Advertising and marketing practitioners leverage big data to track and influence consumer behaviors, analyze messages and perfect customer engagement through digital platforms. Often these data do not capture the complexity of market contexts or address questions about how or why specific behaviors occur. This Journal of Advertising article, available online in advance of the June print edition, “provides a pathway for unpacking insights from deep data in ways that inform marketing strategy,” the authors write. It calls for the “use of qualitative research to organize chaos, capture lived experiences and investigate diffusion of social practices.” Moreover, the researchers “demonstrate how to use qualitative methods through a practitioner-oriented, systematic sensemaking process.” Among the takeaways:
- “The proposed systematic sensemaking approach draws on qualitative methods to derive deep insights into lived market experiences, including consumption journeys, market-oriented collectives and practice diffusion and adaptation.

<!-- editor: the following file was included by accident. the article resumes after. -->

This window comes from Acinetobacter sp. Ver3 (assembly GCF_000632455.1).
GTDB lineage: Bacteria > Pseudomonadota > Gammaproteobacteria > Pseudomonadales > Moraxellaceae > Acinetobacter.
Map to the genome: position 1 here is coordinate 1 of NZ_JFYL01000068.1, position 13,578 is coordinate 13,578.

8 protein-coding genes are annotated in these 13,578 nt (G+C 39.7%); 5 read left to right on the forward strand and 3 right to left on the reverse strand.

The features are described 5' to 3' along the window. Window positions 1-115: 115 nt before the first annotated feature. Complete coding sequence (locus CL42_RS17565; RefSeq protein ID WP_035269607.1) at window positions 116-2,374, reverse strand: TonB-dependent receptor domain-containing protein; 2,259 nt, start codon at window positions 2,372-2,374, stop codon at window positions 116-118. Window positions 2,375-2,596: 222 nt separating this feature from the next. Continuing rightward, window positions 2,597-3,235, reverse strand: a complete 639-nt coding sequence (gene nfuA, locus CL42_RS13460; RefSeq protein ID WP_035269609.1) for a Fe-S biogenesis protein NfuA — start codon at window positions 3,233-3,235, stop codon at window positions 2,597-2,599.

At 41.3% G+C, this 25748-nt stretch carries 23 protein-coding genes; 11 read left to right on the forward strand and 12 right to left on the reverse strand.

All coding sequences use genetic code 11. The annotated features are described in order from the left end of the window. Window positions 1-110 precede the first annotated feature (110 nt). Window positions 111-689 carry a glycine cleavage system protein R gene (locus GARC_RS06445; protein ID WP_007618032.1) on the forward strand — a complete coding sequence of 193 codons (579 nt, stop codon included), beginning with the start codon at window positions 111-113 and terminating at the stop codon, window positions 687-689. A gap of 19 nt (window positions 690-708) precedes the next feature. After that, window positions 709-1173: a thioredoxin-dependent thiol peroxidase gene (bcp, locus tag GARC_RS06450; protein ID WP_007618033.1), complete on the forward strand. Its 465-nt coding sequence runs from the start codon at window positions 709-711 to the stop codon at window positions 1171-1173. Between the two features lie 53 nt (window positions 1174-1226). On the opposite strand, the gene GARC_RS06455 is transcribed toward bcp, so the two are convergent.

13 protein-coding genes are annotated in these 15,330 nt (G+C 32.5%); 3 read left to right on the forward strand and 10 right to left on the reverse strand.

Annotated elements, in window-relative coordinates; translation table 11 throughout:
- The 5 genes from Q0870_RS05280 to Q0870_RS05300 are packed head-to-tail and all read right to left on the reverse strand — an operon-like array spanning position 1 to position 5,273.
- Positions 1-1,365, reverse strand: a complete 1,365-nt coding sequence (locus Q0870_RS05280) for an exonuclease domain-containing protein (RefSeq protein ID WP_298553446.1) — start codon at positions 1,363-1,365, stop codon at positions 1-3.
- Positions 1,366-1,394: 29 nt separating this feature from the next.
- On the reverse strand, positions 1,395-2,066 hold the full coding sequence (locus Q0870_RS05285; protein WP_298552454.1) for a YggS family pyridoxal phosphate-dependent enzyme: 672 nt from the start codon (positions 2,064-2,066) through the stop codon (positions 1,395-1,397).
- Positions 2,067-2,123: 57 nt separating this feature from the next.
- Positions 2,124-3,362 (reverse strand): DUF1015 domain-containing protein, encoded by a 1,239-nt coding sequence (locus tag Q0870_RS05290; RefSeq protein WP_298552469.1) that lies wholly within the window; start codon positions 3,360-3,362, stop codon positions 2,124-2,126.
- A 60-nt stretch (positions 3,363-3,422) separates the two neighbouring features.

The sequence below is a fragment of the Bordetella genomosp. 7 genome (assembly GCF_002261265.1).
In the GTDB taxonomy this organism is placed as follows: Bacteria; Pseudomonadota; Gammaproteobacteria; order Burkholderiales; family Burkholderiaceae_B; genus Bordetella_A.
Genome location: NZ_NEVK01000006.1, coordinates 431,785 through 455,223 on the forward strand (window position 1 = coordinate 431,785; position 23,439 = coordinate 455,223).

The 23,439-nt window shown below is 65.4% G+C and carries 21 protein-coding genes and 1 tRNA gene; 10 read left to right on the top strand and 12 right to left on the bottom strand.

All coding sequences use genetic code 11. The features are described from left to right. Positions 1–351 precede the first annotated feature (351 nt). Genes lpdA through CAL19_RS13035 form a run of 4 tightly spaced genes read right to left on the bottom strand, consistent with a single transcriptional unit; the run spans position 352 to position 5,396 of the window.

- “Qualitative research provides in-depth explanations that can reduce uncertainty in emergent and evolving advertising contexts and help develop new marketing strategies and theories.”
Qualitative research can be used “to organize chaos, capture lived experiences and investigate diffusion of social practices.”
In a recent JAR-hosted webinar, the authors expanded on their work. Here are a few snapshots:
- People often think qualitative research is about things that are exotic, but it actually can be used to find important nuances in the mundane—preparing dinner, for example, what do people talk about, where do they sit, what are their cultural references. It shows us how to capture the experience of more than one phenomenon.
- How does the practice of ritual fit into the marketplace? Maybe there are several things to say about how people are compatible. This helps marketers to tell their stories and reach their audience by understanding the consumption journey better.
- Designing these studies can be vague and ambiguous. Think through how you’ll analyze your data ahead of time, otherwise it will take you that much longer at the back end trying to code.
Read the full article, The Stories You Tell: Crafting Managerially Relevant Articles Based on Qualitative Research.
Watch the webinar here.